Eighteenth century poet Robert Blake once wrote: "I ask'd a thief to steal me a peach. He turned up his eyes."
That thief had obviously never attended Wesley United Methodist Church's Peach Festival. Each year there are plenty of peach recipes to turn your head, but none at which to turn up your eyes.
This past Saturday, the grounds of the church at 8412 Richmond Ave., in Mount Vernon District, were filled with peach- and fun-lovers for the Fourth Annual Peach Festival. But the highlight of the day is always a wide array of peach desserts created by church members.
Dale Swartz, a parishioner for 35 years, contributed an assortment of peach pies plus her specialty, peach slices. "I've been doing this for years, even before we had the festival," the 81-year-old Swartz said.
Her Peach Slices recipe calls for the following: "Three cups all-purpose flour, 3/4 tablespoon of salt, 1/2 cup of shortening, 2 egg yolks, 1 1/2 tablespoons of lemon juice, and 7 1/2 tablespoons of water.
"Mix flour, sugar and salt in a bowl. Mix well. Add shortening and mix with fork until ingredients are crumbly. In a small bowl, beat egg, lemon juice and water. Combine the two mixtures, stirring with the fork until all ingredients are moistened. Press about three-quarters of the pastry into a jelly roll pan. Save enough for patchwork pieces on top."
Of course, the prime ingredient is the peach slices resting temptingly on top of each cube.
Other peach creations offered to festival attendees included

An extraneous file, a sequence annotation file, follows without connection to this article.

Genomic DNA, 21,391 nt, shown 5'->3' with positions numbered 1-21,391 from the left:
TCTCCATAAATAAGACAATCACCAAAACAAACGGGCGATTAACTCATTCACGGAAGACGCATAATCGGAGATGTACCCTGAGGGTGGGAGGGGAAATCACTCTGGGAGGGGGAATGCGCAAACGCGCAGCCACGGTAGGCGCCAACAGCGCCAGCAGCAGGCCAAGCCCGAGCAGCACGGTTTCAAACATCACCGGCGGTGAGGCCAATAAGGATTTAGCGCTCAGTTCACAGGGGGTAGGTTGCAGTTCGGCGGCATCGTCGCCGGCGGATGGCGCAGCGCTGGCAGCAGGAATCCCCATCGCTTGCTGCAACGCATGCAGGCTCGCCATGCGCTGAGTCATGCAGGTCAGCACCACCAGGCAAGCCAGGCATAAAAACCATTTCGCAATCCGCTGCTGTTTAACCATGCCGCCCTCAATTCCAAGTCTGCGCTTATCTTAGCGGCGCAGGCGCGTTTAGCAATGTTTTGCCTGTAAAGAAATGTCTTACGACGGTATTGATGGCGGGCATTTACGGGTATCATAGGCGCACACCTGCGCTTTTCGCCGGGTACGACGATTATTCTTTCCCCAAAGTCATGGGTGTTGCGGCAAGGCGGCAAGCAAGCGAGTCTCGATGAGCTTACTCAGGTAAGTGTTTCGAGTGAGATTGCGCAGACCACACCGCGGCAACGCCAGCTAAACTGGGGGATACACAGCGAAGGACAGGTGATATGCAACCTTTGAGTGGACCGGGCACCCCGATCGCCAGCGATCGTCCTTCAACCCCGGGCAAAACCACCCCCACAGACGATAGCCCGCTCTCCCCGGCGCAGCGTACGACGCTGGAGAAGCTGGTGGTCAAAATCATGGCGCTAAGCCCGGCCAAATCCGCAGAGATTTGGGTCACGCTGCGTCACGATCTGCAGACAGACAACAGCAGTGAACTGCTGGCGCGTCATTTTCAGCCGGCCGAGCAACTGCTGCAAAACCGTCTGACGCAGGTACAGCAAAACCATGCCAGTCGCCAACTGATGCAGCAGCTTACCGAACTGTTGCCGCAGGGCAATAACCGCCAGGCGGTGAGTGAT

Peach Filling by Laurel Ichter: "Four cups of peaches, 1 cup sugar, 1/2 teaspoon of salt, 3/4 teaspoon of nutmeg, 1 teaspoon cinnamon, 3 tablespoons of minute tapioca, and 3 tablespoons of flour. Mix and pour over pastry in a pan. Add patchwork pieces of pastry on top. Bake at 350 degrees for 45 minutes. Drizzle with a mixture of 1 1/2 cups of powdered sugar and water. Add water 1 tablespoon at a time."
From Gwen Loftus came Easy Peach Cobbler, which she claims can be ready to serve in 65 minutes allowing 15 minutes for prep time and 50 minutes for cooking. The following recipe will provide six to eight servings, according to Loftus:
"One-half cup unsalted butter, melted; 1 cup all-purpose flour; 2 cups sugar; 3 teaspoons baking powder; pinch of salt; 1 cup of milk; 4 cups peeled, pitted and thinly sliced fresh peaches (5-6 medium peaches); 1 tablespoon fresh lemon juice; and several dashes of ground cinnamon or ground nutmeg (optional).
"Preheat oven to 375 degrees. Pour the melted butter into a 13-by-9-by-2-inch baking dish. In a medium bowl, combine the flour, one cup sugar, the baking powder and the salt and mix well. Stir in milk, mixing until just combined. Pour this batter over the butter, do not stir them together.
"In a small saucepan, combine the peaches, lemon juice, and remaining cup of sugar and bring to a boil over high heat, stirring constantly. Pour the peaches over the batter, but do not stir them together. Sprinkle with cinnamon or nutmeg if desired.
"Bake in the preheated oven for 45 to 50 minutes or until the top is golden-brown. Serve warm or cold."
Diane Tracey offered her Peach Kuchen, which, according to her recipe, serves six. "Two cups sifted flour, 2 tablespoons sugar, 1/4 teaspoon baking powder, 1/2 teaspoon salt, 1/2 cup butter, 12 peach halves (canned or fresh), 1 cup light brown sugar, 1 teaspoon cinnamon, 2 egg yolks, 1 cup heavy whipping cream, whipped cream optional.
"Preheat oven to 400 degrees; grease 9-inch-square pan; sift flour, sugar, baking powder and salt together into mixing bowl. With pastry blender or two knives, cut in butter to consistency of cornmeal. Sprinkle mixture over bottom and sides of prepared pan.
"Place peaches, cut side up, over dough. Combine brown sugar and cinnamon. Sprinkle over peach halves. Bake for 15 minutes.
"Combine egg yolks and cream in small bowl. Pour over peaches, and bake for 30 minutes more or until browned. Cool in pan. Serve with whipped cream if desired."
These and other offerings can be found on the Wesley United Methodist Church Web site at www.gbgm-umc.org\wesley-va.